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dc.contributor.authorPatel, Ramkrushnbhai S.
dc.contributor.authorLlort, Joan
dc.contributor.authorStrutton, Peter G.
dc.contributor.authorPhillips, Helen E.
dc.contributor.authorMoreau, Sebastien
dc.contributor.authorConde Pardo, Paula
dc.contributor.authorLenton, Andrew
dc.contributor.otherBarcelona Supercomputing Center
dc.identifier.citationPatel, R.S. [et al.]. The biogeochemical structure of Southern Ocean mesoscale eddies. "Journal of Geophysical Research: Oceans", Agost 2020, vol. 125, núm. 8, e2020JC016115.
dc.description.abstractMesoscale eddies play a key role in modulating physical and biogeochemical properties across the global ocean. They also play a central role in cross‐frontal transport of heat, freshwater, and carbon, especially in the Southern Ocean. However, the role that eddies play in the biogeochemical cycles is not yet well constrained, partly due to a lack of observations below the surface. Here, we use hydrographic data from two voyages, conducted in the austral summer and autumn, to document the vertical biogeochemical structure of two mesoscale cyclonic eddies and quantify the role of these eddies in the meridional transport of nutrients across the Subantarctic Front. Our study demonstrates that the nutrient distribution is largely driven by eddy dynamics, yielding identical eddy structure below the mixed layer in both seasons. This result allowed us to relate nutrient content to dynamic height and estimate the average transport by eddies across the Subantarctic Front. We found that relative to Subantarctic Zone waters, long‐lived cold‐core eddies carry nitrate anomalies of 1.6±0.2×1010 moles and silicate anomalies of −5.5±0.7×1010 moles across the fronts each year. This cross‐frontal transport of nutrients has negligible impact on Subantarctic Zone productivity; however, it has potential to modify the nutrient content of mode waters that are exported from the Southern Ocean to lower latitudes.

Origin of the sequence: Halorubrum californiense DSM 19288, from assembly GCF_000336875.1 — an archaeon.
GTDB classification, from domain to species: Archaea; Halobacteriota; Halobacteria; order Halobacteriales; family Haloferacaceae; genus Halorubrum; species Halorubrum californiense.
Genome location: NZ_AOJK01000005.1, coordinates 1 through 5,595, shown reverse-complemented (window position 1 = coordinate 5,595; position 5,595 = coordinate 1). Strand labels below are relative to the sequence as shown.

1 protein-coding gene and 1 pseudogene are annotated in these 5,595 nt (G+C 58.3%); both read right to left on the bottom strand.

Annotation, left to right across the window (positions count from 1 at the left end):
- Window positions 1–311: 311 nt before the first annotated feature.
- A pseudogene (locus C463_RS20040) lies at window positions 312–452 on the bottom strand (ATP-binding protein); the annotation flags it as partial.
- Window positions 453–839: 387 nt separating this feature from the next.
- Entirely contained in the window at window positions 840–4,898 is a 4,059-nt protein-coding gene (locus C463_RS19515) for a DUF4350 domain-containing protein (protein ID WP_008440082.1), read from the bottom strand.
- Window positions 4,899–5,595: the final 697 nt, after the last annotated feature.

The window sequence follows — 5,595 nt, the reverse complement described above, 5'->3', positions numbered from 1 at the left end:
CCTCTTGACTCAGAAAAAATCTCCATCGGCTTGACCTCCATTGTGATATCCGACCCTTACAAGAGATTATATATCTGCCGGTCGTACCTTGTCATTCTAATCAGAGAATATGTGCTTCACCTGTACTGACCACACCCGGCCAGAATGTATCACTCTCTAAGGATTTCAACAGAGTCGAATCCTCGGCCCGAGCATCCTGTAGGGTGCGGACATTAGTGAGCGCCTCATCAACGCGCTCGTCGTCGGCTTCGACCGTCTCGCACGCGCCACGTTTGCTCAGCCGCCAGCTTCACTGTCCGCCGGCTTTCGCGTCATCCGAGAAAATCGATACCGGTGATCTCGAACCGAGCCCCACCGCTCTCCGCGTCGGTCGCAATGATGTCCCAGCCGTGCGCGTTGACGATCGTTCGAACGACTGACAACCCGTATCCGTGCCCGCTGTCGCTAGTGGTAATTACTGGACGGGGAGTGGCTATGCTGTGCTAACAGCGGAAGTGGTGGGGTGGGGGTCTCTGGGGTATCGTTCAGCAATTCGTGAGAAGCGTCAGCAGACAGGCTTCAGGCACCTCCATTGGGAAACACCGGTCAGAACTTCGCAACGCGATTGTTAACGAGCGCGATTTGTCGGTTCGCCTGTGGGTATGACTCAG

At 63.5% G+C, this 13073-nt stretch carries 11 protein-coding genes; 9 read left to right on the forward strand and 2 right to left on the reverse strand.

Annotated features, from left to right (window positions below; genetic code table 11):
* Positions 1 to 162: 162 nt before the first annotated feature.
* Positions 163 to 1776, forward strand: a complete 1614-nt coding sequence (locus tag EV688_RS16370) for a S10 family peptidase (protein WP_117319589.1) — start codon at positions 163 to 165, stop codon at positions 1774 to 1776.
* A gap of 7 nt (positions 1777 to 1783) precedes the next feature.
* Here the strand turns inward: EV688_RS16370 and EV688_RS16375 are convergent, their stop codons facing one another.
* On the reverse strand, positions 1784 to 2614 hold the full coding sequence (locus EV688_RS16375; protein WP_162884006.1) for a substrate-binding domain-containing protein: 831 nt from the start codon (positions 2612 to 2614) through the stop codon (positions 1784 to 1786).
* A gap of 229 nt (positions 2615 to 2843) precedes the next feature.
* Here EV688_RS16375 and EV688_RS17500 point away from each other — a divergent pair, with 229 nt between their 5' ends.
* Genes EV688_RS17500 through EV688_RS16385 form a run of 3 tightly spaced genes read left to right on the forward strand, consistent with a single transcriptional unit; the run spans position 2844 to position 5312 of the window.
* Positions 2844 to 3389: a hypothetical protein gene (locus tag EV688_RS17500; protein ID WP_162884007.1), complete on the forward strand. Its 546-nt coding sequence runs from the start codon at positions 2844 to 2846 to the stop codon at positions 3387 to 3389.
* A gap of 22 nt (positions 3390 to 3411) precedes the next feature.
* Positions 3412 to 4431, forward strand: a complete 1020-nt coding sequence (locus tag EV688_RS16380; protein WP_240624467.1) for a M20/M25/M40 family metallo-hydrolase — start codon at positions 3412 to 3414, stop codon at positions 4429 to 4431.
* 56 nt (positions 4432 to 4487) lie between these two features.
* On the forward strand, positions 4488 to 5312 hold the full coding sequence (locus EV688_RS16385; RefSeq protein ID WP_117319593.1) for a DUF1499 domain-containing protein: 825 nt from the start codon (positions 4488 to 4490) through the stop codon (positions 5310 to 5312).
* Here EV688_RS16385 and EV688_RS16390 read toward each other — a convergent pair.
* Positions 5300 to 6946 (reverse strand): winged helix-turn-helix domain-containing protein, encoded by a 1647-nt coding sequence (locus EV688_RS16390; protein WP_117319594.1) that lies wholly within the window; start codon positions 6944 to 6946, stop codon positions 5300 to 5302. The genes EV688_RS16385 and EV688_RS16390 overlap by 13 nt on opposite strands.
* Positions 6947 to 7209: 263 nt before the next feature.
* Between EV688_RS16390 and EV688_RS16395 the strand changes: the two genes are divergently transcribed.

dc.description.sponsorshipThis study is a part of the EDDY project: http://southernoceaneddie.wixsite. com/eddies. This research is supported by an Australian Research Council Discovery Project (DP160102870), the Australian Research Council's Special Research Initiative for Antarctic Gateway Partnership (SR140300001), and ship time from Australia's Marine National Facility (MNF). We thank the officers, crew, and technical staff of Australia's MNF R.V. Investigator for their assistance during data collection from both voyages. R. Patel thanks Quantitative Marine Science PhD program for providing financial support to conduct his research. R. Patel also thanks Kimberlee Baldry for thoughtfulinsights into chlorophyll quenching correction. HP acknowledges funding from the Australian Government's National Environmental Science Program. We thank two anonymous reviewers whose constructive comments greatly improved this manuscript.
dc.format.extent24 p.
dc.subjectÀrees temàtiques de la UPC::Enginyeria agroalimentària::Ciències de la terra i de la vida::Biologia
dc.subject.lcshOcean currents
dc.subject.lcshAntarctic Ocean
dc.subject.otherMesoscale eddies
dc.subject.otherSouthern Ocean
dc.subject.otherNutrient transport
dc.subject.otherBiogeochemical structure
dc.subject.otherMeridional transport
dc.titleThe biogeochemical structure of Southern Ocean mesoscale eddies
dc.subject.lemacCorrents marins
dc.description.peerreviewedPeer Reviewed
dc.rights.accessOpen Access
dc.description.versionPostprint (published version)
local.citation.publicationNameJournal of Geophysical Research: Oceans

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